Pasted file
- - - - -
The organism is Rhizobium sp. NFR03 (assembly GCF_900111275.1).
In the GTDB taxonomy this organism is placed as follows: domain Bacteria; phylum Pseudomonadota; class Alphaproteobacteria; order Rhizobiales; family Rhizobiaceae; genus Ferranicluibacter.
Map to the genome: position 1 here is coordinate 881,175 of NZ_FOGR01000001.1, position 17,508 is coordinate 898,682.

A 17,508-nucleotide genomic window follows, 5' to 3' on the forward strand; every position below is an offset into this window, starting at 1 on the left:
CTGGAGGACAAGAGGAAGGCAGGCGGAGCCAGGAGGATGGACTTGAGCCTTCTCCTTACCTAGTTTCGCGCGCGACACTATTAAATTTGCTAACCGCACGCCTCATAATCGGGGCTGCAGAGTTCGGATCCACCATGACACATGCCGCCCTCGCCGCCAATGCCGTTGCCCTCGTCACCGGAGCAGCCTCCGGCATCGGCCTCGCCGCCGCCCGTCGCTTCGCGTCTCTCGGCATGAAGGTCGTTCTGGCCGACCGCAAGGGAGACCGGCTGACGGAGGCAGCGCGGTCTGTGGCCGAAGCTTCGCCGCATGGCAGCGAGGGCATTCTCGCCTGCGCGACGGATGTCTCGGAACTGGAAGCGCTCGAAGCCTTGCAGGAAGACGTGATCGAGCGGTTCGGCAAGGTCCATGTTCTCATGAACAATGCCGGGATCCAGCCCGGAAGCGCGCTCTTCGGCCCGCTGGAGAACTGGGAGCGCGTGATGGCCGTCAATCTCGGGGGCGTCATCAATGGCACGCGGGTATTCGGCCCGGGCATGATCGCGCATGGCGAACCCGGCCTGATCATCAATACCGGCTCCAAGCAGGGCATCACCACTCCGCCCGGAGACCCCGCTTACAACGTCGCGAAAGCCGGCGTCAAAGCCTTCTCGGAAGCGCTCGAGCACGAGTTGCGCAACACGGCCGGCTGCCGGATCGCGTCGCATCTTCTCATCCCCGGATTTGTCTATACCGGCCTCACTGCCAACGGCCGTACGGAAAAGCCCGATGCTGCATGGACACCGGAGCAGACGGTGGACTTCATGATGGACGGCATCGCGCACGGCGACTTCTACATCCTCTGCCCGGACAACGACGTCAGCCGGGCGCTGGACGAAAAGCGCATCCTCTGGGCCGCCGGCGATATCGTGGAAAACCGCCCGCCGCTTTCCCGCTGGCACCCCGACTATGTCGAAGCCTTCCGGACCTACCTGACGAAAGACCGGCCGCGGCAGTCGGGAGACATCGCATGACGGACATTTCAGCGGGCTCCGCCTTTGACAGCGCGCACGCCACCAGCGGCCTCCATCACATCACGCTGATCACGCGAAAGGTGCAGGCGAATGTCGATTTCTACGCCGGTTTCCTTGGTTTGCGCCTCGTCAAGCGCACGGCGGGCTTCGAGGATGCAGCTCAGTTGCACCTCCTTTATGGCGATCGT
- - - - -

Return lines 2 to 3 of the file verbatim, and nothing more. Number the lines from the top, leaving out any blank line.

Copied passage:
In the GTDB taxonomy this organism is placed as follows: domain Bacteria; phylum Pseudomonadota; class Alphaproteobacteria; order Rhizobiales; family Rhizobiaceae; genus Ferranicluibacter.
Map to the genome: position 1 here is coordinate 881,175 of NZ_FOGR01000001.1, position 17,508 is coordinate 898,682.